Votes For Sale - From Austria

The nutria, or coypu (Myocastor coypus), was introduced into the United States in 1899 in California for the furfarming industry.
U.S. Geological Survey
His country's own dubious political history notwithstanding, a Vienna, Austria, man has purchased a controversial political satire Web site, which claims to be buying and selling votes in the U.S. presidential election.

Hans Bernhard of Vienna now runs the site, which claims to be cutting out the middleman in the electoral process. The site says that by selling one's vote directly, it would no longer be necessary for special interest groups to donate money to candidates who would then spend that money for advertising in an attempt to win votes.

Officials in at least four U.S. states have investigated, sued or are preparing lawsuits involving vote-auction.com.

What the uppity Austrian - or his predecessor - have not yet made clear is how the site can deliver its product.

Bernhard bought the site from James Baumgartner, a student at Rensselaer Polytechnic Institute in Troy, N.Y., who claims he established it as a master's thesis. He said he was going to create an art project with the news media coverage of the site.

Baumgartner said his intent was satire: "Our candidates are for sale, and by selling themselves they are treating the election as a commodity. By treating elections as commodities the next step is to treat votes like commodities."

He had the site running this summer but said he closed it in late August under pressure from New York officials. Bernhard bought it for one Euro, less than a dollar, and restarted it.

Buying and selling votes is forbidden by federal and state laws, which prompted officials in California and Nebraska to investigate.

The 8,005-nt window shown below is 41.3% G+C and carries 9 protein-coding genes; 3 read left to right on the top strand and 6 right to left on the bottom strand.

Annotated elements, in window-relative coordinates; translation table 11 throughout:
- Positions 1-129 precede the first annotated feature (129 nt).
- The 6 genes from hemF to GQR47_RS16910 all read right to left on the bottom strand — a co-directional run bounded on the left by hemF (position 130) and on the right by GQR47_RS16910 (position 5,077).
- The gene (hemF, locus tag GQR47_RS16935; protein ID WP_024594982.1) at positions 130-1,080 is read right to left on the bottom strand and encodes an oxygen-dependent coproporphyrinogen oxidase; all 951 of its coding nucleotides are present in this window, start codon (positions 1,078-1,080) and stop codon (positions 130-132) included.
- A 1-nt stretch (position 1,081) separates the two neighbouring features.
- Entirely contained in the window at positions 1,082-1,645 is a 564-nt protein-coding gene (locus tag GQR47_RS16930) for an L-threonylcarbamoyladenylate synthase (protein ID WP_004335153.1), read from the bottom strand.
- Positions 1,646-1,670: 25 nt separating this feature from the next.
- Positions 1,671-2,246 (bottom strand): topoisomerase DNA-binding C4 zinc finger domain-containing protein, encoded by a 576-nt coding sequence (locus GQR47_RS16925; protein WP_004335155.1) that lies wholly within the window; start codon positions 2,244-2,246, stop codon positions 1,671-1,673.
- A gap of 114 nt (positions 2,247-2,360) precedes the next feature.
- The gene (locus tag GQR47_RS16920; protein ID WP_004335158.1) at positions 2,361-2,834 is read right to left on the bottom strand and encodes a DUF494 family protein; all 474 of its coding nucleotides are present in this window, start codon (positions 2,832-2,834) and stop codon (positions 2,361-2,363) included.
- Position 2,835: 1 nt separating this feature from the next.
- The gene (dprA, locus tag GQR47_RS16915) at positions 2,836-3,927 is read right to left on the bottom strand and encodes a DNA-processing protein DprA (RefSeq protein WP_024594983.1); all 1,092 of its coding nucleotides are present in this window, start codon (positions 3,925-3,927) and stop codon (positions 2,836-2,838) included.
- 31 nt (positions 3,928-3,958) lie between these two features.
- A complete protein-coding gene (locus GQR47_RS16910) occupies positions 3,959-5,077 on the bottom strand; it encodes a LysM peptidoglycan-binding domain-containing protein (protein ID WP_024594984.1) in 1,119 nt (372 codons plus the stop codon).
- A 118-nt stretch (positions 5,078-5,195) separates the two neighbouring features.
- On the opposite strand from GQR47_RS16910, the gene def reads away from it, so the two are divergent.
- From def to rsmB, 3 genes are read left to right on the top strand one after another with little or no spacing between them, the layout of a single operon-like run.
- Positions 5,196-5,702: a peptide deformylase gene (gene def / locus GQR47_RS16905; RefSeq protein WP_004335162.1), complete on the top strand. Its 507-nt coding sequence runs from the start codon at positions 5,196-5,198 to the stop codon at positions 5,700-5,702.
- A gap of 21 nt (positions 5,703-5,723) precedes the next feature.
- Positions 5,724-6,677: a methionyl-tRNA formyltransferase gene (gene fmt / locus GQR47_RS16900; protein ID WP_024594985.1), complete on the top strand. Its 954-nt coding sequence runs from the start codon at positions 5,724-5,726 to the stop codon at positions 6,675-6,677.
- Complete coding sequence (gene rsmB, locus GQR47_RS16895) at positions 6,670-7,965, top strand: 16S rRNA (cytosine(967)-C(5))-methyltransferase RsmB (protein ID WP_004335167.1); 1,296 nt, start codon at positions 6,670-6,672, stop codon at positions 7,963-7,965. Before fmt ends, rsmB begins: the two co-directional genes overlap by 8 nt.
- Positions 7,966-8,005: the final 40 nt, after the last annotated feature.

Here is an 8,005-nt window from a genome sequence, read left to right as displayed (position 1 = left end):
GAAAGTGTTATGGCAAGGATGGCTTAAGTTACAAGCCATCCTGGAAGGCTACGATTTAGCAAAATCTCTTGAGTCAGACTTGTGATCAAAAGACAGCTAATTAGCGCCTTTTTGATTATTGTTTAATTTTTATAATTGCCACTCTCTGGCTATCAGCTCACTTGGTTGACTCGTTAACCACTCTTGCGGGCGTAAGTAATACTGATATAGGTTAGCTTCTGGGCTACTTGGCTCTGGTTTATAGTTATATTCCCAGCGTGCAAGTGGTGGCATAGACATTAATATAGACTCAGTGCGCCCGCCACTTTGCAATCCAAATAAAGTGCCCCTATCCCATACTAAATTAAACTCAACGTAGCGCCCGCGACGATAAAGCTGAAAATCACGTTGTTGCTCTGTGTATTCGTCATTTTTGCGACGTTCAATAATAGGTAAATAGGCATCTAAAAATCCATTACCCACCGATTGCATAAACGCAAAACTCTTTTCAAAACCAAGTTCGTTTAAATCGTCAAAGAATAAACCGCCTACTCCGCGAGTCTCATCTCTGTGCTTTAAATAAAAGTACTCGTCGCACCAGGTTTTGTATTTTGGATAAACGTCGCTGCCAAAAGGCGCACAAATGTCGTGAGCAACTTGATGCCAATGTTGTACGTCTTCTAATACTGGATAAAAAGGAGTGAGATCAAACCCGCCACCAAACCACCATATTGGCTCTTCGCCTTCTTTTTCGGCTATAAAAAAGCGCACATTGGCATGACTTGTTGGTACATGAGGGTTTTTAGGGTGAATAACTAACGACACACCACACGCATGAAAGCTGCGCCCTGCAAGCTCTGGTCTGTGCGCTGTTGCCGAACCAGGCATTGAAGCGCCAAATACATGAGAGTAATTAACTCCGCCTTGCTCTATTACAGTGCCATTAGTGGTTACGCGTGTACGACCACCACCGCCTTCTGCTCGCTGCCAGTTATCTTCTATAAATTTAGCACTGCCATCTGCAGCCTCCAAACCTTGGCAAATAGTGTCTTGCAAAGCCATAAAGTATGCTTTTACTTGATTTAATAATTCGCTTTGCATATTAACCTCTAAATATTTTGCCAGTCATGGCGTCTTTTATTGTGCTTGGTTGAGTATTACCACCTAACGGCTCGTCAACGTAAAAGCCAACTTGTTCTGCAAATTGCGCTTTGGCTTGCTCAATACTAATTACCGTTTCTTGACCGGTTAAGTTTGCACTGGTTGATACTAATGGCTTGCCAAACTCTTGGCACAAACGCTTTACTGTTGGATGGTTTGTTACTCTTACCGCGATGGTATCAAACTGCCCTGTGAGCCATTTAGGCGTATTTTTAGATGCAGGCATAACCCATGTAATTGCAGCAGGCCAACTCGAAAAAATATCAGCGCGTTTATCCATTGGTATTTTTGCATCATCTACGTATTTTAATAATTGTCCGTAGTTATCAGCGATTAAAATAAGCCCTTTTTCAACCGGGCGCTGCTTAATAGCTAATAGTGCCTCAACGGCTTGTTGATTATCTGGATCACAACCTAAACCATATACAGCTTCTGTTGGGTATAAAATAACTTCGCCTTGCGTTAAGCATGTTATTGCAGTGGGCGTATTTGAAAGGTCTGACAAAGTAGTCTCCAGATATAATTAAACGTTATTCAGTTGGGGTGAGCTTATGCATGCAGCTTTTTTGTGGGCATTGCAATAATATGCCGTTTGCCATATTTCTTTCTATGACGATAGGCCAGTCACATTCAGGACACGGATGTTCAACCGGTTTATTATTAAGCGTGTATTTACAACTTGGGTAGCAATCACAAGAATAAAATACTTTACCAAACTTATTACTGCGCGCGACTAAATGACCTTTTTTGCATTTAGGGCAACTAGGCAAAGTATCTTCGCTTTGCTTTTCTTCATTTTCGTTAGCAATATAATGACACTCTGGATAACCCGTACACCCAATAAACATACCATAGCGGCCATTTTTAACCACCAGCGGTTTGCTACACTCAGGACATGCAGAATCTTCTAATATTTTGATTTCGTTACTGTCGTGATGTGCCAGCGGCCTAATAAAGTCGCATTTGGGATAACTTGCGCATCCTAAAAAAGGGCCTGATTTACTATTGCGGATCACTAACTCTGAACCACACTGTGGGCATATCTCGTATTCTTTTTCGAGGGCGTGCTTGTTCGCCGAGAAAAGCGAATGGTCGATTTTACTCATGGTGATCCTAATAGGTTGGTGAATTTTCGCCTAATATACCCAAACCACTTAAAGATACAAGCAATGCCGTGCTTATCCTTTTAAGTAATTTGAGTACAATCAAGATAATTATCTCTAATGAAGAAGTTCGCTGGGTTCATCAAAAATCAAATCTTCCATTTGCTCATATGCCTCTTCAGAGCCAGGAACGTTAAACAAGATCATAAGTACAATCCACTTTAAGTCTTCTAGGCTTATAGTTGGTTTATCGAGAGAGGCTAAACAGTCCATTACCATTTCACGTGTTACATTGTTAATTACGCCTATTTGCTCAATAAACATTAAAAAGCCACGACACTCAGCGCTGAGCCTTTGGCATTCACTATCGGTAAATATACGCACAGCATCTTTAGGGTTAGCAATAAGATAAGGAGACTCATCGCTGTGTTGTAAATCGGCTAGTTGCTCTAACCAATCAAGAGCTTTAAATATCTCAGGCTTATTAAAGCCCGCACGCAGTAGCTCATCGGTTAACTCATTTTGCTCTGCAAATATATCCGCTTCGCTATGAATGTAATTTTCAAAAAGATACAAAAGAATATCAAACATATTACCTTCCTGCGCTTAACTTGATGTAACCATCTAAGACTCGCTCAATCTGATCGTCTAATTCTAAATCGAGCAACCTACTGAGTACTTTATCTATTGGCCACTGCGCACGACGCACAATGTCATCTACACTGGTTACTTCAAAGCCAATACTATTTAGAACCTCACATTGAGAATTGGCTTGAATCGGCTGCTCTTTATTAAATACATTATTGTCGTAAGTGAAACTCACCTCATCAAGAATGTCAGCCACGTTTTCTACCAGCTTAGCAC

"It's unclear whether the people who are participating in the site are serious or how exactly they would get paid," said Steve Grasz, Nebraska deputy attorney general. "Whether it is for real or not, I think it is a serious thing even to offer to buy votes."

The Chicago Board of Elections won a temporary restraining order to stop the site's operations in Illinois until a lawsuit is heard challenging internet sales and purchases of votes. But the site is no longer even registered in the United States - it switched its registrar earlier this month to CSL Computer Service of Germany.

"Here they are, providing a forum, whether a parody or not, to encourage people to violate the law," said elections board spokesman Tom Leach.

Massachusetts voting officials also are drafting a lawsuit that would force the auction site to cease trafficking in votes there. Wisconsin Attorney General James Doyle filed suit Tuesday asking the courts to ban the site from operating in his state.

"Internet companies cannot be allowed to use this great new technology to run roughshod over the laws that apply to people who live in this state," Doyle said.

Bernhard claims, without proof, to have been offered $260,000 for more than 21,000 votes. Even if that could be verified, there is no way to prove how the 2,000 votes would have been cast.